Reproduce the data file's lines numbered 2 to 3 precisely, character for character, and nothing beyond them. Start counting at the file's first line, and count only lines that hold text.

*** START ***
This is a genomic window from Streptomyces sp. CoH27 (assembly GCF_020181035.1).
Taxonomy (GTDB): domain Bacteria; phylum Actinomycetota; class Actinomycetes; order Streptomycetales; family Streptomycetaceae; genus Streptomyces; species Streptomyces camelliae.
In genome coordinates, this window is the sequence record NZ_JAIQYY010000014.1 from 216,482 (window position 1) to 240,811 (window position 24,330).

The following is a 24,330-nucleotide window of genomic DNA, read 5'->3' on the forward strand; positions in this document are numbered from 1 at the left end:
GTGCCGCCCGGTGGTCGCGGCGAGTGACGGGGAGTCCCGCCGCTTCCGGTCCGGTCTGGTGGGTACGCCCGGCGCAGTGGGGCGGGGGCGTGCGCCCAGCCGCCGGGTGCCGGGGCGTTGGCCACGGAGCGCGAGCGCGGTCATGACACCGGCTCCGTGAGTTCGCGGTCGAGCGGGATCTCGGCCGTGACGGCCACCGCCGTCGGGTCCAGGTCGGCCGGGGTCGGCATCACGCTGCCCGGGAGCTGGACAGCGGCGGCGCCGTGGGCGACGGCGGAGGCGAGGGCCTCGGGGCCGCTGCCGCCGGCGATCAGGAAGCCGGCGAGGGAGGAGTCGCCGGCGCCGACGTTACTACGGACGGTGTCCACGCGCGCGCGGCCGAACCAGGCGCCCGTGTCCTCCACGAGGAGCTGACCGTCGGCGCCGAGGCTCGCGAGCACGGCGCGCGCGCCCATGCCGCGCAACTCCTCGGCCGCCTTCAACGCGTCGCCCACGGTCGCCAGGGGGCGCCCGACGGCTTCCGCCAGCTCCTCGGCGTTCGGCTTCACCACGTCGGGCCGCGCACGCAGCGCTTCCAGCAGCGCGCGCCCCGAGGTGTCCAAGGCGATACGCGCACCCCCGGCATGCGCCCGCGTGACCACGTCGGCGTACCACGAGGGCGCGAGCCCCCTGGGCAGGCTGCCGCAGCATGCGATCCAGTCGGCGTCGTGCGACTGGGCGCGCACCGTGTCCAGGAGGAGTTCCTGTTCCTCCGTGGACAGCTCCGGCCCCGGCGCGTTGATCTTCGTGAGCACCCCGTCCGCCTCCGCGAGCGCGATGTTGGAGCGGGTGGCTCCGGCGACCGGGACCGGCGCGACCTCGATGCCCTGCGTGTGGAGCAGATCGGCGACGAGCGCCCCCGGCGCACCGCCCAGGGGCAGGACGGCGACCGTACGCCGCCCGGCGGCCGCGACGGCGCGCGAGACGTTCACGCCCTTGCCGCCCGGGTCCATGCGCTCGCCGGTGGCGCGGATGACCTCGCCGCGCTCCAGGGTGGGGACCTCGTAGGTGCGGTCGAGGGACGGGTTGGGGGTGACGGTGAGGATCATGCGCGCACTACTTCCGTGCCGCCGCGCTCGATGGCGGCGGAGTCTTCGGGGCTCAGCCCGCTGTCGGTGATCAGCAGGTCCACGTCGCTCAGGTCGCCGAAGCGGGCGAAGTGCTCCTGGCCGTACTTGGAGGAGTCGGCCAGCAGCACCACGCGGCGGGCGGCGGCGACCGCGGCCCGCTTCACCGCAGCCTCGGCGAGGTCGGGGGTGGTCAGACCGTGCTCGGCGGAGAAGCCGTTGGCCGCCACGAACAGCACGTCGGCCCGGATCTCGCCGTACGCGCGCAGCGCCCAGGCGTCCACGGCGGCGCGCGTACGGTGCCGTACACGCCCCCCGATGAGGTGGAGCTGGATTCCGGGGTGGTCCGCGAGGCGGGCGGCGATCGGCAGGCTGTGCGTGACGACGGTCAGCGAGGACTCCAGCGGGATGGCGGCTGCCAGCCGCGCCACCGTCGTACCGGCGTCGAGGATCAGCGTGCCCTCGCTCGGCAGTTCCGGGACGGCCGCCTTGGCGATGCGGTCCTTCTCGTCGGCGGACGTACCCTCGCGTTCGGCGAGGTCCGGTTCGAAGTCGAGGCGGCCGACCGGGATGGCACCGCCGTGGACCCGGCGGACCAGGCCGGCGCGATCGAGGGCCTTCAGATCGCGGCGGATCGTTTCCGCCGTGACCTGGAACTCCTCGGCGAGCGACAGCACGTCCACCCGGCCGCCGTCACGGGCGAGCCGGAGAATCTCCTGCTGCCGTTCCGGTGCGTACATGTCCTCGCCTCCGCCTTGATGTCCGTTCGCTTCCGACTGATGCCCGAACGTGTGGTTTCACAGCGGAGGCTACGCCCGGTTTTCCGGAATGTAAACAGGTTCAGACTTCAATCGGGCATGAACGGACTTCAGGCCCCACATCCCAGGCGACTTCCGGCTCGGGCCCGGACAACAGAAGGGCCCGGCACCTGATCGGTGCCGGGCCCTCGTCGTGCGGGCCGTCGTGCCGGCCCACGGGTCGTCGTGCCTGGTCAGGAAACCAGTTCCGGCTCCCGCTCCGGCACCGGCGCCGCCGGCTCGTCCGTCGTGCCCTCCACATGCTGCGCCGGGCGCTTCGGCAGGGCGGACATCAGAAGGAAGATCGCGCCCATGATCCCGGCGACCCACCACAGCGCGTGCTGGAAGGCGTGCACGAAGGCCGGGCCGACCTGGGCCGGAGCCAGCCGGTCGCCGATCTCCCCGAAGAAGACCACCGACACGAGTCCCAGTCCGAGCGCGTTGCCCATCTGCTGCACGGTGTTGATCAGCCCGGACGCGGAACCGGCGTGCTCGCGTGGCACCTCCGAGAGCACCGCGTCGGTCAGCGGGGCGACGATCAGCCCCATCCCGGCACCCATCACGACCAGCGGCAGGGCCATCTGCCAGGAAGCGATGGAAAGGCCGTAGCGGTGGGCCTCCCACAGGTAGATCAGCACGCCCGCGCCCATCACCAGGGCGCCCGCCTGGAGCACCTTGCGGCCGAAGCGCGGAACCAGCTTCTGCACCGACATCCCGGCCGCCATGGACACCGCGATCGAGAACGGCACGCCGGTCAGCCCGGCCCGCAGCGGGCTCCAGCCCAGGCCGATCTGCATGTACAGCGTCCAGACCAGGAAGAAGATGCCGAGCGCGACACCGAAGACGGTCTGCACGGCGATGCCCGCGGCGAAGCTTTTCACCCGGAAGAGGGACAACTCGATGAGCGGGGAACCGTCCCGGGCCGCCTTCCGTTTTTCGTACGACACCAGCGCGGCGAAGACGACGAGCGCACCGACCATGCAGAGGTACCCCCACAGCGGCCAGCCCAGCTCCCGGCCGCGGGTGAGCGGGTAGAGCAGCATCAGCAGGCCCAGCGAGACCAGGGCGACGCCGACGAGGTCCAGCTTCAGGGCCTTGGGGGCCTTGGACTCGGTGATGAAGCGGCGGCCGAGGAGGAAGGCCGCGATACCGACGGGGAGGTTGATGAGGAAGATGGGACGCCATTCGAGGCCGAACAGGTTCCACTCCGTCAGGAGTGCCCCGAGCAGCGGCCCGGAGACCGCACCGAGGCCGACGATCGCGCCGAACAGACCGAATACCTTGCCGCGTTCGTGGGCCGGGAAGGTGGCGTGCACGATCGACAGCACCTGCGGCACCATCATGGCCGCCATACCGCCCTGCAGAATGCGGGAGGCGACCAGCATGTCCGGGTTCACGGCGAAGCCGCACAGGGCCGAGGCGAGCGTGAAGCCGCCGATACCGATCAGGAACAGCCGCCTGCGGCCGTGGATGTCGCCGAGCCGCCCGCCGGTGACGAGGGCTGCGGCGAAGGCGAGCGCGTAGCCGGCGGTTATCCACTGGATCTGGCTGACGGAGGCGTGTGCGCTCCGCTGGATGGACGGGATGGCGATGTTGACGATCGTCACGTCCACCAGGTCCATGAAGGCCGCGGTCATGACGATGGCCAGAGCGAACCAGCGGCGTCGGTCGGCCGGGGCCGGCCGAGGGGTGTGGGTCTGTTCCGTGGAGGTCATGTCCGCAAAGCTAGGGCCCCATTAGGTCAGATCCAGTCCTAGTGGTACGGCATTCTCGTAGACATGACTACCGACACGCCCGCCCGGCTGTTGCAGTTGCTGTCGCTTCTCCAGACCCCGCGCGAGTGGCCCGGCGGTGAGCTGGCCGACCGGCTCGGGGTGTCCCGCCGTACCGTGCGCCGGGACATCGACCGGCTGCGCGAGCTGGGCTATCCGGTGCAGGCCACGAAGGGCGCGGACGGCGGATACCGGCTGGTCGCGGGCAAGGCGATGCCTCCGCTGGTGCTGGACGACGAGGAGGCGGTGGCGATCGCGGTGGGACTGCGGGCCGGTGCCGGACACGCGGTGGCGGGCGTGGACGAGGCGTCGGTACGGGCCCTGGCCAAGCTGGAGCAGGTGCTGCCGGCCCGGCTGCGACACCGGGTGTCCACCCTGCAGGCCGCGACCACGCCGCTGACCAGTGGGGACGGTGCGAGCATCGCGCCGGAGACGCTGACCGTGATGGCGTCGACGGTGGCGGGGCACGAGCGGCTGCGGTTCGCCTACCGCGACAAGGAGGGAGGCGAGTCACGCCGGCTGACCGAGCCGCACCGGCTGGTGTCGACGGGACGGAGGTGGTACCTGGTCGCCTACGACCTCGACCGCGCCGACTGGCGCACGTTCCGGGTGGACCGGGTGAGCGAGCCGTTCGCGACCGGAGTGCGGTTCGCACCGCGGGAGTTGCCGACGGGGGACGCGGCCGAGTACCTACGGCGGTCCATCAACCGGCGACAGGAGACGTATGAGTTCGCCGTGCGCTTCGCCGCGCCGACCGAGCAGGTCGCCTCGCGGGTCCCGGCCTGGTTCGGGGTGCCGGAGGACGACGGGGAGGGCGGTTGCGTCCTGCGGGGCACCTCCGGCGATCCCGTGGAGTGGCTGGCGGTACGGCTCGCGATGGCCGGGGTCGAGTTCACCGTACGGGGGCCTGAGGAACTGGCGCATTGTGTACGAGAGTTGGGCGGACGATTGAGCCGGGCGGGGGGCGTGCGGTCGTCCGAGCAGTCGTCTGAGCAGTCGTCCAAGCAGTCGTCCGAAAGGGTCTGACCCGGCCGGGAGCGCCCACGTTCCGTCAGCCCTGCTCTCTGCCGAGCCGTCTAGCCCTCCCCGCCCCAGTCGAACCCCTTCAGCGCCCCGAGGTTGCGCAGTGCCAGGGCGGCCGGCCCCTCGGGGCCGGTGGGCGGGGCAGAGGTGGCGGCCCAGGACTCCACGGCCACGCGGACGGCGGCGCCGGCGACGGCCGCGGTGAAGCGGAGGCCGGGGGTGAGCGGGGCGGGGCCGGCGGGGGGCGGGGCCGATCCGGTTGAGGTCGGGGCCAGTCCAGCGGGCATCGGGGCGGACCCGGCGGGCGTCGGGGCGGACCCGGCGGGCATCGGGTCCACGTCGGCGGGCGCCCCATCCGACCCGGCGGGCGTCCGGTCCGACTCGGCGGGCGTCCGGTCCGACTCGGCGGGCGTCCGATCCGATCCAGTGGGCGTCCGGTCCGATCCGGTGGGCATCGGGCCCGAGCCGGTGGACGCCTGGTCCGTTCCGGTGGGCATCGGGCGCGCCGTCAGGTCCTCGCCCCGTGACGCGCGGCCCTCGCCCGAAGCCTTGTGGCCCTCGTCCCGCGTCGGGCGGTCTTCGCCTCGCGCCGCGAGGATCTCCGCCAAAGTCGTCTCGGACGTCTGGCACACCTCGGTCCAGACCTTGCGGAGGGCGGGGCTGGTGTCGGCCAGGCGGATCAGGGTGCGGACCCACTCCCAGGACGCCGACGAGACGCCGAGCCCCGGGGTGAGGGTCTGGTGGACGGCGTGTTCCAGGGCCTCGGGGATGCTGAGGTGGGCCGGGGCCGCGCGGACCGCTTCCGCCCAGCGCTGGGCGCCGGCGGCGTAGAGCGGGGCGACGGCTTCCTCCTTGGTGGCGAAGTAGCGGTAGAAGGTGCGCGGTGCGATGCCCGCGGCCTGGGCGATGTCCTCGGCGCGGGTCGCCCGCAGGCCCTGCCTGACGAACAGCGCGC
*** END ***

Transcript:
Taxonomy (GTDB): domain Bacteria; phylum Actinomycetota; class Actinomycetes; order Streptomycetales; family Streptomycetaceae; genus Streptomyces; species Streptomyces camelliae.
In genome coordinates, this window is the sequence record NZ_JAIQYY010000014.1 from 216,482 (window position 1) to 240,811 (window position 24,330).